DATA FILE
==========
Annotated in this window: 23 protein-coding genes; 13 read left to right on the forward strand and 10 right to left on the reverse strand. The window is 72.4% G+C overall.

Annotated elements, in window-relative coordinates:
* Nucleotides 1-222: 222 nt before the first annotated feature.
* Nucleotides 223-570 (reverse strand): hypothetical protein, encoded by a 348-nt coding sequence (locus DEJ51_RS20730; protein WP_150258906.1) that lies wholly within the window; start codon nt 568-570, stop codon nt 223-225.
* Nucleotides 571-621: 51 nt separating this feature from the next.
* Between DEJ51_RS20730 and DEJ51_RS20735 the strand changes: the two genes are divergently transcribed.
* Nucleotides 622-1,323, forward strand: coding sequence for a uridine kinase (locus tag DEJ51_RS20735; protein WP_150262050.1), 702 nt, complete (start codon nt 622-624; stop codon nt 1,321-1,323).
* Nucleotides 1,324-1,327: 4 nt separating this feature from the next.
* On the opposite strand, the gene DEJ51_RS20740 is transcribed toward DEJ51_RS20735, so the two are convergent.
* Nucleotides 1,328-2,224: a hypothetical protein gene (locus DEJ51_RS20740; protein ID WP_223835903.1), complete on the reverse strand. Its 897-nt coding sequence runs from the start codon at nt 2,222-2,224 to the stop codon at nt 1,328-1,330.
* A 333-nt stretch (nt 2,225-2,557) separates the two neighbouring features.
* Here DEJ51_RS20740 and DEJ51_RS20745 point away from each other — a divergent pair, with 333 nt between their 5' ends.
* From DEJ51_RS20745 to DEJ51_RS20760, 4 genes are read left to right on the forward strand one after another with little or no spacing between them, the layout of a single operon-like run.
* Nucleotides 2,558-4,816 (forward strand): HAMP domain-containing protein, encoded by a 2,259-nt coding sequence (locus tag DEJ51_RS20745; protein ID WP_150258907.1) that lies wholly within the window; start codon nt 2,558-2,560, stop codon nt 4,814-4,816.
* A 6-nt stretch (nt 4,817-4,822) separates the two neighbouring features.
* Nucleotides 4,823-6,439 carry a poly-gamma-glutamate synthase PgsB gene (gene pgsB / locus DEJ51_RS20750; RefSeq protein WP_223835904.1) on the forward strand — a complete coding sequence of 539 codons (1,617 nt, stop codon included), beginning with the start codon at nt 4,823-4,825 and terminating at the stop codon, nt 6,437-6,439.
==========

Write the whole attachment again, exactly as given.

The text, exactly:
Annotated in this window: 23 protein-coding genes; 13 read left to right on the forward strand and 10 right to left on the reverse strand. The window is 72.4% G+C overall.

Annotated elements, in window-relative coordinates:
* Nucleotides 1-222: 222 nt before the first annotated feature.
* Nucleotides 223-570 (reverse strand): hypothetical protein, encoded by a 348-nt coding sequence (locus DEJ51_RS20730; protein WP_150258906.1) that lies wholly within the window; start codon nt 568-570, stop codon nt 223-225.
* Nucleotides 571-621: 51 nt separating this feature from the next.
* Between DEJ51_RS20730 and DEJ51_RS20735 the strand changes: the two genes are divergently transcribed.
* Nucleotides 622-1,323, forward strand: coding sequence for a uridine kinase (locus tag DEJ51_RS20735; protein WP_150262050.1), 702 nt, complete (start codon nt 622-624; stop codon nt 1,321-1,323).
* Nucleotides 1,324-1,327: 4 nt separating this feature from the next.
* On the opposite strand, the gene DEJ51_RS20740 is transcribed toward DEJ51_RS20735, so the two are convergent.
* Nucleotides 1,328-2,224: a hypothetical protein gene (locus DEJ51_RS20740; protein ID WP_223835903.1), complete on the reverse strand. Its 897-nt coding sequence runs from the start codon at nt 2,222-2,224 to the stop codon at nt 1,328-1,330.
* A 333-nt stretch (nt 2,225-2,557) separates the two neighbouring features.
* Here DEJ51_RS20740 and DEJ51_RS20745 point away from each other — a divergent pair, with 333 nt between their 5' ends.
* From DEJ51_RS20745 to DEJ51_RS20760, 4 genes are read left to right on the forward strand one after another with little or no spacing between them, the layout of a single operon-like run.
* Nucleotides 2,558-4,816 (forward strand): HAMP domain-containing protein, encoded by a 2,259-nt coding sequence (locus tag DEJ51_RS20745; protein ID WP_150258907.1) that lies wholly within the window; start codon nt 2,558-2,560, stop codon nt 4,814-4,816.
* A 6-nt stretch (nt 4,817-4,822) separates the two neighbouring features.
* Nucleotides 4,823-6,439 carry a poly-gamma-glutamate synthase PgsB gene (gene pgsB / locus DEJ51_RS20750; RefSeq protein WP_223835904.1) on the forward strand — a complete coding sequence of 539 codons (1,617 nt, stop codon included), beginning with the start codon at nt 4,823-4,825 and terminating at the stop codon, nt 6,437-6,439.